Wise Officials Don’t Push People Too Far

By | October 10, 2021 | 0 Comments

I was generally a good boy. On the rare occasions I did something bad, I was either smart enough or lucky enough to avoid detection. I worked 25 years for a large bureaucracy. I learned to go around roadblocks rather than attack them frontally. I was careful to avoid criticizing the bureaucrats – who knew when someone might overhear and report me.

When the pandemic broke out, I wore my mask faithfully. But not a cloth mask, a real KN95 mask. I looked for American-made N95 masks, but until recently, none were available – they were needed by health-care workers. So I was satisfied with Chinese-made KN95 masks. I hoped that they were more careful in the mask factory than in the virus lab.

I practiced social distancing when I could, though it should have been called asocial distancing. I did as I was told by my betters, as the Brits say. But when the vaccines became available, I waited. I wanted to be more sure of the side effects, which might not become obvious until more subjects were inoculated.

But I felt like an outlier. TV and newspapers were filled with exhortations to “get the jab,” later turning into threats to get it and insults for those who resisted. The last straw was being refused permission to visit a relative in the hospital. Having antibodies from a Covid infection would be no help. Those antibodies were unacceptable, while antibodies from the vaccine were acceptable, despite the fact that no test could show the slightest differences between them.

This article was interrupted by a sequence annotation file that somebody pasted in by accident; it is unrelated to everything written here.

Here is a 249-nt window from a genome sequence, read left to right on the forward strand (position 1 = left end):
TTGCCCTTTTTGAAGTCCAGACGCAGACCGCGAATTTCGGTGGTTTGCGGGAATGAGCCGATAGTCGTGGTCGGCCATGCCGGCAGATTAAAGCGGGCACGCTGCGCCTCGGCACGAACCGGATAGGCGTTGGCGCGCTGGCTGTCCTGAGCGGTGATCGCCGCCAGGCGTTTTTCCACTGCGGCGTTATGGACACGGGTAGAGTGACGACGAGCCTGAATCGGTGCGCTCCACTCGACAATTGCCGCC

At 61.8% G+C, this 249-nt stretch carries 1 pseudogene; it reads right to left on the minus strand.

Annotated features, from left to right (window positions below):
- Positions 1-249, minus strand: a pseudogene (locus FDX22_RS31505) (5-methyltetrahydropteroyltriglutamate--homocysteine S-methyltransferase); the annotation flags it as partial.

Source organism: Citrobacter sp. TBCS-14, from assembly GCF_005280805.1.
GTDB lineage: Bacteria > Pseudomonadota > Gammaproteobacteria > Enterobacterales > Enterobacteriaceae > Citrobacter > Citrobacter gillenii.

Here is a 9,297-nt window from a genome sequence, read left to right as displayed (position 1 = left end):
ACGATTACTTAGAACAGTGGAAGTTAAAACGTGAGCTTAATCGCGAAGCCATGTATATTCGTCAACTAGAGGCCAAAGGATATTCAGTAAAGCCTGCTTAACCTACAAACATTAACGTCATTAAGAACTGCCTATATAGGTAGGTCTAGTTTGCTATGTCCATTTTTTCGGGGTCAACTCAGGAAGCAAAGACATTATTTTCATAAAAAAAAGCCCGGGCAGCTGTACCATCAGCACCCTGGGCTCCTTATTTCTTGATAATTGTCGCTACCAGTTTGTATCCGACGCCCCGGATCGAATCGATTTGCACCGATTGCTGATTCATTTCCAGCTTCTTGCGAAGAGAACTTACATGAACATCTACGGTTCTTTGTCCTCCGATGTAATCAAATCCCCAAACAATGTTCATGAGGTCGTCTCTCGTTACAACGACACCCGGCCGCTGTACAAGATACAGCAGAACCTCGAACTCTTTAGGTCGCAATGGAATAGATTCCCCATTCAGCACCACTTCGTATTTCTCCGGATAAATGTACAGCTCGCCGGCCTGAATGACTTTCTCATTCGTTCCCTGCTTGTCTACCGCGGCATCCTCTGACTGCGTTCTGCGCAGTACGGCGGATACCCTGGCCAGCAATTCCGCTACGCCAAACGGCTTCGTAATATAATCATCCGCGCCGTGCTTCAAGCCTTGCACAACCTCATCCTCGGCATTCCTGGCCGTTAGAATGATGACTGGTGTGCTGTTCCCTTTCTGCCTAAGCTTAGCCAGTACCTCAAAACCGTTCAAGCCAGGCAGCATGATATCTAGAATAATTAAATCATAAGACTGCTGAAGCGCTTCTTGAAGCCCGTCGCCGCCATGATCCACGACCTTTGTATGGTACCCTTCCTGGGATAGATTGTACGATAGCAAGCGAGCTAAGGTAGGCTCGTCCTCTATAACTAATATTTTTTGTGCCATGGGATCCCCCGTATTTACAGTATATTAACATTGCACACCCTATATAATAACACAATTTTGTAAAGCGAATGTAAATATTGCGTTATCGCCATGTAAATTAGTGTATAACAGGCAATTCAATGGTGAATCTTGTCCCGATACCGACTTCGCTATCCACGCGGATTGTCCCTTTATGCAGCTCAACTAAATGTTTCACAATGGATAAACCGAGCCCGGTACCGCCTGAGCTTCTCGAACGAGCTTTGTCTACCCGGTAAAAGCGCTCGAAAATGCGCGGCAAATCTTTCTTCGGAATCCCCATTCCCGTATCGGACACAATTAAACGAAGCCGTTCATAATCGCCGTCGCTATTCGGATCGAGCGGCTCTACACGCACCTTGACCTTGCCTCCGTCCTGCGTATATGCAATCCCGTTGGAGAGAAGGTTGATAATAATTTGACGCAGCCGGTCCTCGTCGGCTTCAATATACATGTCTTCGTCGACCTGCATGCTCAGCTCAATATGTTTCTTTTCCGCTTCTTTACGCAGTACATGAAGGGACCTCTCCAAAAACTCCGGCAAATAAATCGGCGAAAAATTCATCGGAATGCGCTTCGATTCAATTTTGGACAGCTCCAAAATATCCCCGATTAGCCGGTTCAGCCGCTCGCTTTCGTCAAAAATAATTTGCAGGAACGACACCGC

So I got the vaccine. There were no side effects but a sore arm and a day of feeling tired. And now, as I was years ago, I am again a good boy, polite and obedient. Polite in that I know not to criticize masks or vaccines, or risk being banned from social media and insulted by “friends.” Obedient in that I did as I was ordered by unelected officials enforcing regulations not passed by any legislature.

But even good boys have limits. And there are millions of people who aren’t remotely good, and never claimed to be. They have limits, too. Their limits are, well, more limited than mine. They have even less tolerance for blowhard bureaucrats and bloviating bullies. They have even less regard for made-up regulations and pronouncements that shift like a flag in the wind. And when they reach their limits, who knows what they might do?

Even I, the good boy, may act out. Just yesterday, I did something punishable by law. I cut the tag off my mattress. Even worse, I am posting the evidence on social media. I am ready to face the consequences of my disobedience, my disrespect for self-anointed gurus, my insistence that I am a citizen of a constitutional republic, not a subject of an absolute monarch.

Wise officials sense where the limits are. They take care not to push people too far. But wisdom and carefulness are in short supply. So tighten your seat belt. The ride may get really bumpy. Torn mattress tags are just a portent of things to come.

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